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  • Farmer Dave Walton holds soybeans in Wilton, Iowa, U.S. May 22, 2019.

    Farmer Dave Walton holds soybeans in Wilton, Iowa, U.S. May 22, 2019. | Photo: Reuters

Published 6 August 2019

President Trump's decisions of increasing fees on Chinese exports will affect U.S. farmers and increase uncertainty about the future of international trade.

China's Commerce Ministry announced Tuesday that the Asian country will suspend the purchase of U.S. agricultural goods in response to the recent announcement that the President Donald Trump administration will increase tariffs to Chinese exports.

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Trade War Intensifies: China’s Yuan Weakens, Markets Hit Year-Low

"It has been agreed that the State Council's Customs Tariff Commission does not rule out import levies on newly acquired U.S. agricultural products after August 3, and related Chinese companies have suspended the purchase of U.S.agricultural products," the Commerce Ministry said.

On July 1, Trump said that China had not fulfilled a promise to buy large volumes of U.S. farm products and vowed to impose a 10 percent fee on US$300 billion of Chinese imports starting September 1.

The Commerce Ministry considered that such fare increase is "a serious violation" of what was agreed between Trump and President Xi Jinping at the June G20 summit in Osaka.

The Chinese announcement is a response to a trade war unleashed by President Trump in 2018, which intensified when he announced new tariff measures last week, allegedly because trade negotiations had not progressed.

On Monday, as a result of unilateral actions by U.S., China let its currency weaken past the key 7-yuan-per-dollar level for the first time since April 2008.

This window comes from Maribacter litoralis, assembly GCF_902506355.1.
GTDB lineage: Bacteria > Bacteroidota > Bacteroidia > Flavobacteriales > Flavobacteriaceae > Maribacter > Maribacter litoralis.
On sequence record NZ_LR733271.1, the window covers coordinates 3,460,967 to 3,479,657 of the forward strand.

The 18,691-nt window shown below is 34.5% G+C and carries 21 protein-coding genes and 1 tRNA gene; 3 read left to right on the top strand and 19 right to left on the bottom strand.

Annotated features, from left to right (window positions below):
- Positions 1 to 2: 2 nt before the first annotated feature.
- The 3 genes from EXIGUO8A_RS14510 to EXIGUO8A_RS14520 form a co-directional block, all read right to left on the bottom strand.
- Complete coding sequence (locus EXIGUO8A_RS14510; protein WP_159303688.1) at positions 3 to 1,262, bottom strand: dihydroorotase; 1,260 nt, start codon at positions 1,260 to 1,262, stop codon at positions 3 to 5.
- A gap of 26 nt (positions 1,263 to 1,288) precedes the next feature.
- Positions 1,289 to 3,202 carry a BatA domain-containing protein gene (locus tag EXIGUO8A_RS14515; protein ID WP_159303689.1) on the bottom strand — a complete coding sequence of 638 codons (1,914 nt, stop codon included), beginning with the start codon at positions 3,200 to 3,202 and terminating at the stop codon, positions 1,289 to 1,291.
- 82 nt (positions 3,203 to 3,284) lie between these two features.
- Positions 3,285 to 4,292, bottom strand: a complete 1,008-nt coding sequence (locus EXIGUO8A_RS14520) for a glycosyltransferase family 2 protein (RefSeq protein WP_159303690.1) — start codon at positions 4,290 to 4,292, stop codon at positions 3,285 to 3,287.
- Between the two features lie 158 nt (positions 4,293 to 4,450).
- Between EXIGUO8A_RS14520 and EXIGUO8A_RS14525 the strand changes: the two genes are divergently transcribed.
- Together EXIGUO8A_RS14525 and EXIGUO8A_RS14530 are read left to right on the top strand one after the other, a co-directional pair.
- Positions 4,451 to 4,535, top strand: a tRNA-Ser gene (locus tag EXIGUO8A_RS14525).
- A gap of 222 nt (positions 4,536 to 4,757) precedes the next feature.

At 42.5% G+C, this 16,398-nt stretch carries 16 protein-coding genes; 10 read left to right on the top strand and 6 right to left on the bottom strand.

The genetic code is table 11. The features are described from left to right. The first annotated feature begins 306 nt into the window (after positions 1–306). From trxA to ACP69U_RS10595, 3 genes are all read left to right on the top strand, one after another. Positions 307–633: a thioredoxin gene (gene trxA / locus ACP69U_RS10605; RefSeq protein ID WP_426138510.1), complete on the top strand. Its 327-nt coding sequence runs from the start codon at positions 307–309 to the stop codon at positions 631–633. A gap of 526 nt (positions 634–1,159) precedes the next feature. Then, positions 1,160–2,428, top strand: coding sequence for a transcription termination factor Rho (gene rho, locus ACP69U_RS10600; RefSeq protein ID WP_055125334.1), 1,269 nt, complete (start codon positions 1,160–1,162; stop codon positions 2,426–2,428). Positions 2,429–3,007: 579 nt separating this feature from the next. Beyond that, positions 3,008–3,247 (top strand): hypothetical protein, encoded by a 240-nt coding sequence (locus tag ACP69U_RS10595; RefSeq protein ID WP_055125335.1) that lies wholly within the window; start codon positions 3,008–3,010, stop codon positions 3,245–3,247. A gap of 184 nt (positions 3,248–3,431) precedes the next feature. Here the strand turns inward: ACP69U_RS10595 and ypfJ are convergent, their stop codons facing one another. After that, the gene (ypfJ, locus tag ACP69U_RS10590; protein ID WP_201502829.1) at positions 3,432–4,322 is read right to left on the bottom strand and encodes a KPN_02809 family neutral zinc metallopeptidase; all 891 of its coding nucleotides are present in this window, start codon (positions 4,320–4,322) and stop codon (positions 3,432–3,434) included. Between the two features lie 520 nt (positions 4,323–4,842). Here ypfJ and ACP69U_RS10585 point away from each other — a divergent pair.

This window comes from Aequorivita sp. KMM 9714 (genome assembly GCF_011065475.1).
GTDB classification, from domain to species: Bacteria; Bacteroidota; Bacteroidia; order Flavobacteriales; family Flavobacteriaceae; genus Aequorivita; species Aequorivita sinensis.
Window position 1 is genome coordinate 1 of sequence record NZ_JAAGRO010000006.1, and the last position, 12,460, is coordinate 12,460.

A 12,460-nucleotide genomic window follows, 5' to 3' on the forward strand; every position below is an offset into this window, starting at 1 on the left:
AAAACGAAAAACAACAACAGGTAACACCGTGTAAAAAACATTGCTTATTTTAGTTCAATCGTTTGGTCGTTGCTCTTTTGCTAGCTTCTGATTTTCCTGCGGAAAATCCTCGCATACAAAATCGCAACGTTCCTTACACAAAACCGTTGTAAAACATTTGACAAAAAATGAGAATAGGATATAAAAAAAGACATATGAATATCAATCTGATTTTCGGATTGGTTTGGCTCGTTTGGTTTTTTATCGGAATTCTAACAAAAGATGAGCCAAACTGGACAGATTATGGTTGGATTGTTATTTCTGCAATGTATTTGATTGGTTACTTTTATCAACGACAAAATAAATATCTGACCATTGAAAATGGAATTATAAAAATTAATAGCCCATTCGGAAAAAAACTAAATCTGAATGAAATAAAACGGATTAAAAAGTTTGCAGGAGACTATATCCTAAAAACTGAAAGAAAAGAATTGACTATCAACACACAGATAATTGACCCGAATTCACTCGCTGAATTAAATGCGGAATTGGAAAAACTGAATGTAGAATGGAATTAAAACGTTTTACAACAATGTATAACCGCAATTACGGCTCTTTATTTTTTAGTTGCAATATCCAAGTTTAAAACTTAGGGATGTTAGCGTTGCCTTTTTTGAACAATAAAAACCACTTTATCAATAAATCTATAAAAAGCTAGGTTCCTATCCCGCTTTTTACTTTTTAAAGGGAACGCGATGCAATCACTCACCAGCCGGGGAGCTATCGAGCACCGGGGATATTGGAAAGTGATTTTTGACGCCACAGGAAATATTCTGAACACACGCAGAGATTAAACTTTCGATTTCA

A weaker yuan means that Chinese dollar-denominated products are cheaper, which would help China to curb the negative effect of the U.S. tariffs on its competitiveness, although the price to be paid is an increase in the cost of the goods imported by China from the rest of the world.

In response to the yuan's devaluation, the U.S. Treasury Department accused China of being a "currency manipulator" and threatened to engage with the International Monetary Fund(IMF) to end the "unfair competitive advantages" of the Asian country.

The trade war fueled by President Trump has already had adverse effects on the U.S. agriculture. China purchased about 14.3 million tonnes of last season's soybean crop, the smallest purchase in the least in 11 years. In 2017,  however, China bought 32.9 million tonnes of U.S. soybeans.

Neverthless, Trump's first wave of measures did not halt the flow of exports to China. Between July 19 and Aug. 2, for instance, China bought 130,000 tonnes of soybeans, 120,000 tonnes of sorghum, 60,000 tonnes of wheat, 40,000 tonnes of pork and products, and 25,000 tonnes of cotton from the U.S.

In order to compensate for the trade-war related short-term losses, the U.S. farmers can start applying for the next round of trade aids this month; however, uncertainty is destroying their business expectations.

"There's just so much volatility right now because nobody knows the rules of the game and nobody knows how to look at things going forward," Derek Sawyer, a corn, soybean, wheat and cattle farmer from McPherson, Kansas, said.

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